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May 17, 2013

Acknowledging Fragmentation and More with the Android Team

The Google Android team gathered around on Thursday and asked some developers to take a seat and listen. It was the Google I/O development conference where 11 engineers addressed the future of Android by fielding questions from their audience. The main topics of discussion included fragmentation, the future of the camera and how to move forward.

Fragmentation has been an annoyance for developers since the beginning. New versions of the Android OS come out too quickly for wireless operators and consumers to keep up. It might come as a relief to know that Google acknowledges this as a problem.

David Burke, engineering director for Android, admits that fragmentation is something that they think about a lot, and that they are “working internally to streamline the development process and make the software more layered.”

Burke said that the reason we’re seeing new and emerging markets using three-year-old versions of Android may be due to hardware issues like lack of memory. Android, of course, doesn’t require more, but applications that run on the newest versions simply can’t be handled by old hardware. We're trying to make Android more efficient so that even entry-level smartphones can use the software.”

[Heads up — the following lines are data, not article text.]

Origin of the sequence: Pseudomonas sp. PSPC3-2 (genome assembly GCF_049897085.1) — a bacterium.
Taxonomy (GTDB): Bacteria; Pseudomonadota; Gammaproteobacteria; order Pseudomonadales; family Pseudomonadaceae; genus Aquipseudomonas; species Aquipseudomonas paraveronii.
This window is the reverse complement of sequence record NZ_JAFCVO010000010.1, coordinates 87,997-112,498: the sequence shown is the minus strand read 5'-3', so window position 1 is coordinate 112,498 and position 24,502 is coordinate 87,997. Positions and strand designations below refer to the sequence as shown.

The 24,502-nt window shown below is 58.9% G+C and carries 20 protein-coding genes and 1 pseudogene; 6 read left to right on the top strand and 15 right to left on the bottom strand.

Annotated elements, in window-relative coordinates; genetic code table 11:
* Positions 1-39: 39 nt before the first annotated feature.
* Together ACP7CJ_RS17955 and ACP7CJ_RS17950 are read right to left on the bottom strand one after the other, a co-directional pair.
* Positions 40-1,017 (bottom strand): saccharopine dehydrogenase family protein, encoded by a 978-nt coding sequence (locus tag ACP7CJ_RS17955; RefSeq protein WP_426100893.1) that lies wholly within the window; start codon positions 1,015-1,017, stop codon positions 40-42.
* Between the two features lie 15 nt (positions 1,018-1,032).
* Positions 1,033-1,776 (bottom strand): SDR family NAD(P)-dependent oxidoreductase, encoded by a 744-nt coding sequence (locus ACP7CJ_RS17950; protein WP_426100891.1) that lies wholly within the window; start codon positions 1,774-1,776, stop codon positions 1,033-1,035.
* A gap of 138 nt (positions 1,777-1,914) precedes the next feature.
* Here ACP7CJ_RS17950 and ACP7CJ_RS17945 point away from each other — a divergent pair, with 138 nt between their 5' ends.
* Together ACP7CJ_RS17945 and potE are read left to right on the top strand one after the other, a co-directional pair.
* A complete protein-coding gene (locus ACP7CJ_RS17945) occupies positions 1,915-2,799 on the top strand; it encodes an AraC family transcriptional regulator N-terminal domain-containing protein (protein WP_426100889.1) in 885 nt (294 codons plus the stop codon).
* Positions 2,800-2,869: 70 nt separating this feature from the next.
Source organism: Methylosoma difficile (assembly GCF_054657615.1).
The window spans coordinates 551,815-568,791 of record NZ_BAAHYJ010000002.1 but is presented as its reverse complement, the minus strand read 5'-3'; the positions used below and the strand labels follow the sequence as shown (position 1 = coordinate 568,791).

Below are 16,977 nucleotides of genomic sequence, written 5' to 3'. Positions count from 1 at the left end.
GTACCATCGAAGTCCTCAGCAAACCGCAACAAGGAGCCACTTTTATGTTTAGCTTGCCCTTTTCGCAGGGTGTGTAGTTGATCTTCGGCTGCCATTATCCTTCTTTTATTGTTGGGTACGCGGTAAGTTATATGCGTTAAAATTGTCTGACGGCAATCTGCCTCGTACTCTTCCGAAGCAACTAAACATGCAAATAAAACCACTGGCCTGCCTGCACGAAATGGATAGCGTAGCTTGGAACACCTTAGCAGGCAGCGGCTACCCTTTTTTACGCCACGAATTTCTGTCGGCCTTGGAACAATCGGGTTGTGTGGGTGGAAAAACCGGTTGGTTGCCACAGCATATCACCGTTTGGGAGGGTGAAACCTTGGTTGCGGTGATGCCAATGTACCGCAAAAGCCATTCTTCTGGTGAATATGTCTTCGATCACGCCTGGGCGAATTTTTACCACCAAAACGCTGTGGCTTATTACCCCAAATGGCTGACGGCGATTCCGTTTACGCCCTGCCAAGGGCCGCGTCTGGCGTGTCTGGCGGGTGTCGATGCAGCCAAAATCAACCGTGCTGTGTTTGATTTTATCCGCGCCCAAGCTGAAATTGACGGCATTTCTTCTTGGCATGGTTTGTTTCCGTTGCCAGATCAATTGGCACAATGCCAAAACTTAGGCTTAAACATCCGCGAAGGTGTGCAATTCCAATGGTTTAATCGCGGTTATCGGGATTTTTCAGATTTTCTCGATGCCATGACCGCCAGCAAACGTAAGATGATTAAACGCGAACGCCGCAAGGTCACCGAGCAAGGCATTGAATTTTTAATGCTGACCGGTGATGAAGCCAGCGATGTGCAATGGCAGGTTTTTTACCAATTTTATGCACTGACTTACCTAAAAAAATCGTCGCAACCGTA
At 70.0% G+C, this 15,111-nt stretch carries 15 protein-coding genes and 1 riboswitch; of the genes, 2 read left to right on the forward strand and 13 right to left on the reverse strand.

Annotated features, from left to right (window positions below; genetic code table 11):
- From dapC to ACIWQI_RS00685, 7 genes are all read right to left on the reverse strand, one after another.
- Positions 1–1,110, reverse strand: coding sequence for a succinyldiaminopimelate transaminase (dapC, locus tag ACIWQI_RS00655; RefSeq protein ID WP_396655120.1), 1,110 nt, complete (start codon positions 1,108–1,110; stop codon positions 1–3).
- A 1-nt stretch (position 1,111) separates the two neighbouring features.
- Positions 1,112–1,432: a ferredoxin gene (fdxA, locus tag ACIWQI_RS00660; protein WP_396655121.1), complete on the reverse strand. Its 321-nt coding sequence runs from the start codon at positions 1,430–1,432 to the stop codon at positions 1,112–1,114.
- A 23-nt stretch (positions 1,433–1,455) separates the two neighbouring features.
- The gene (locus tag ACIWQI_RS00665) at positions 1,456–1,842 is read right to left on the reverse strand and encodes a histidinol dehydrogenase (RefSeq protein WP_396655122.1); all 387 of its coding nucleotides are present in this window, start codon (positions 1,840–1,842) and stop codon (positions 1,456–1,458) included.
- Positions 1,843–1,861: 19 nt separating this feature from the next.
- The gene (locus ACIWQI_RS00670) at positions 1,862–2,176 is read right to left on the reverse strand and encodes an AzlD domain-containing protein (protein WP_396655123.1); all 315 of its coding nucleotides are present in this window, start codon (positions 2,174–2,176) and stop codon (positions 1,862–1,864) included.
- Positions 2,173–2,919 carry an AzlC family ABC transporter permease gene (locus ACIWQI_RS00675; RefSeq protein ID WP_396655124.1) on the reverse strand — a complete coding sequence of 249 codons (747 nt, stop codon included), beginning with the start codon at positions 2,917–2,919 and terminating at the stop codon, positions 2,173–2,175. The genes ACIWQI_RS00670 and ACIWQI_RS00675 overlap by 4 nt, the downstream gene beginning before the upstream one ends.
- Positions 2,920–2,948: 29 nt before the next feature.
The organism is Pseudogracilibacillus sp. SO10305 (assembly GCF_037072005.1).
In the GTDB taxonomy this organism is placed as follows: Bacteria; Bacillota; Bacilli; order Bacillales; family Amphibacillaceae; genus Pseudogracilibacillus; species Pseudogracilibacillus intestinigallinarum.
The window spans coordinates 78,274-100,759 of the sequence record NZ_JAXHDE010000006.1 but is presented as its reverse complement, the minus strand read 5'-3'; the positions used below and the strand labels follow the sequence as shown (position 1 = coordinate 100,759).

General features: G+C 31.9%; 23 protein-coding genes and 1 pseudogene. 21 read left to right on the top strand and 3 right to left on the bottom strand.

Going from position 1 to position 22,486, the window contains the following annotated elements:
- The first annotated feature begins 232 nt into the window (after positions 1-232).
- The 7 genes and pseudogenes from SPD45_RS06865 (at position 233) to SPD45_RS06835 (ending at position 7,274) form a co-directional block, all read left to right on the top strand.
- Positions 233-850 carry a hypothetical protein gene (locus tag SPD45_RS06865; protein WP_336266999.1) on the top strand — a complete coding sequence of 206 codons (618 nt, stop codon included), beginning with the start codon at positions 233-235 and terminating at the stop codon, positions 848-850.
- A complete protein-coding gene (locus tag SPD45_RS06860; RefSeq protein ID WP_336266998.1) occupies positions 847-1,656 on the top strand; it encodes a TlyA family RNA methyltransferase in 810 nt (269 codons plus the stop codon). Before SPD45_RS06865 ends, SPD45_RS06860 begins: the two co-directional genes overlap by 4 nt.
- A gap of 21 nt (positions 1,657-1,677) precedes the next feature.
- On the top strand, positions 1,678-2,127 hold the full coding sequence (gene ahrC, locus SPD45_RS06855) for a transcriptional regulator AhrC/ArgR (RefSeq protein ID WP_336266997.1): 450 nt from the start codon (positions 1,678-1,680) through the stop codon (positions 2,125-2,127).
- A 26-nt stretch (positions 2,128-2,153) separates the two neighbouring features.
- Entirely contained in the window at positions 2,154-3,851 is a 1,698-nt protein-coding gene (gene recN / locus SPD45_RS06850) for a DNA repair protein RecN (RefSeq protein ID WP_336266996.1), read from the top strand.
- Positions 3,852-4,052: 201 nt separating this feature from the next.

Despite the issue emerging from the continuous stream of Android updates in the first place, the engineers indicated that they have no intention of easing off on the gas pedal. Android is still young and there are many more developments to be made. Burke says outright that developers are going to need to simply test their products on older hardware, not just the newest models, to fight for the best coverage.

Speaking of developments, Burke cites the camera as being ripe for new innovations. This is apt, seeing as earlier this week Nokia tried to leverage the new Lumia 925’s Smart Camera to put its Windows phone into competing space with Android and iOS running products.

Finally, some Android users have wanted the capabilities to run popular iOS exclusive apps. When asked if Google plans to develop an emulator, however, the team replied with expected jabs at their competition. It looks like users who just can’t stand not having Vine on their Galaxy are out of luck.

The fireside chat seemed to be all about doing things the Google way, but the engineers are allowing developers freedom too. The announcement of Android Studio earlier this week will have been welcome to developers looking for a new coding environment, but those not wanting to make the switch from Eclipse need not feel too pressured to migrate. Google wants to include developers, not exclude them.

Edited by Alisen Downey

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